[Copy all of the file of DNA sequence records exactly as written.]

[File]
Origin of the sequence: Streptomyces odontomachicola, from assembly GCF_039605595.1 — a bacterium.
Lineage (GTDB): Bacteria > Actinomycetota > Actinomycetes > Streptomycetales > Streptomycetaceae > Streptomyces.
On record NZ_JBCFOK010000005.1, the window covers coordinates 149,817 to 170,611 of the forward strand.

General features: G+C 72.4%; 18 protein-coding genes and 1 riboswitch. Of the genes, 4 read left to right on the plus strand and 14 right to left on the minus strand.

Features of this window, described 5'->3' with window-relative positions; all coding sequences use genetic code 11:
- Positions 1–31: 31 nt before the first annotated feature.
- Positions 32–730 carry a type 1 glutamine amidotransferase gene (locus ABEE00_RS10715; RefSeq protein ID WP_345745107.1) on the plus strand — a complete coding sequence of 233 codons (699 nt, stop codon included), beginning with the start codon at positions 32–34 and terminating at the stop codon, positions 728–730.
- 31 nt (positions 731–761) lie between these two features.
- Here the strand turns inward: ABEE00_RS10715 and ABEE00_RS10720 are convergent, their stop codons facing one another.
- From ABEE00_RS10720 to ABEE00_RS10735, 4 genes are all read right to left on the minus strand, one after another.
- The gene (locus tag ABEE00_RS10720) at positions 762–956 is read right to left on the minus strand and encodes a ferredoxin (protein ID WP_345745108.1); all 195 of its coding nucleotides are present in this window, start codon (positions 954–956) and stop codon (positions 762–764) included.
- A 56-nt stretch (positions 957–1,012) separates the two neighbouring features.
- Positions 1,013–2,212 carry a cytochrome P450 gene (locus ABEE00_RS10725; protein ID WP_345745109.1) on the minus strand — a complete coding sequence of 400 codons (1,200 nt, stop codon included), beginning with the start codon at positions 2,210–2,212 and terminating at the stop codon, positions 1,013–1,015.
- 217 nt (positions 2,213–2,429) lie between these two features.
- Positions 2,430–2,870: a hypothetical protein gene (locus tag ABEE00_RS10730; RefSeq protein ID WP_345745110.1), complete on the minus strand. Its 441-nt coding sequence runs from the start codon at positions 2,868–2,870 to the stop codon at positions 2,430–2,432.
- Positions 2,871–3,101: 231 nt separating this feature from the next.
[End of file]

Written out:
Origin of the sequence: Streptomyces odontomachicola, from assembly GCF_039605595.1 — a bacterium.
Lineage (GTDB): Bacteria > Actinomycetota > Actinomycetes > Streptomycetales > Streptomycetaceae > Streptomyces.
On record NZ_JBCFOK010000005.1, the window covers coordinates 149,817 to 170,611 of the forward strand.

General features: G+C 72.4%; 18 protein-coding genes and 1 riboswitch. Of the genes, 4 read left to right on the plus strand and 14 right to left on the minus strand.

Features of this window, described 5'->3' with window-relative positions; all coding sequences use genetic code 11:
- Positions 1–31: 31 nt before the first annotated feature.
- Positions 32–730 carry a type 1 glutamine amidotransferase gene (locus ABEE00_RS10715; RefSeq protein ID WP_345745107.1) on the plus strand — a complete coding sequence of 233 codons (699 nt, stop codon included), beginning with the start codon at positions 32–34 and terminating at the stop codon, positions 728–730.
- 31 nt (positions 731–761) lie between these two features.
- Here the strand turns inward: ABEE00_RS10715 and ABEE00_RS10720 are convergent, their stop codons facing one another.
- From ABEE00_RS10720 to ABEE00_RS10735, 4 genes are all read right to left on the minus strand, one after another.
- The gene (locus tag ABEE00_RS10720) at positions 762–956 is read right to left on the minus strand and encodes a ferredoxin (protein ID WP_345745108.1); all 195 of its coding nucleotides are present in this window, start codon (positions 954–956) and stop codon (positions 762–764) included.
- A 56-nt stretch (positions 957–1,012) separates the two neighbouring features.
- Positions 1,013–2,212 carry a cytochrome P450 gene (locus ABEE00_RS10725; protein ID WP_345745109.1) on the minus strand — a complete coding sequence of 400 codons (1,200 nt, stop codon included), beginning with the start codon at positions 2,210–2,212 and terminating at the stop codon, positions 1,013–1,015.
- 217 nt (positions 2,213–2,429) lie between these two features.
- Positions 2,430–2,870: a hypothetical protein gene (locus tag ABEE00_RS10730; RefSeq protein ID WP_345745110.1), complete on the minus strand. Its 441-nt coding sequence runs from the start codon at positions 2,868–2,870 to the stop codon at positions 2,430–2,432.
- Positions 2,871–3,101: 231 nt separating this feature from the next.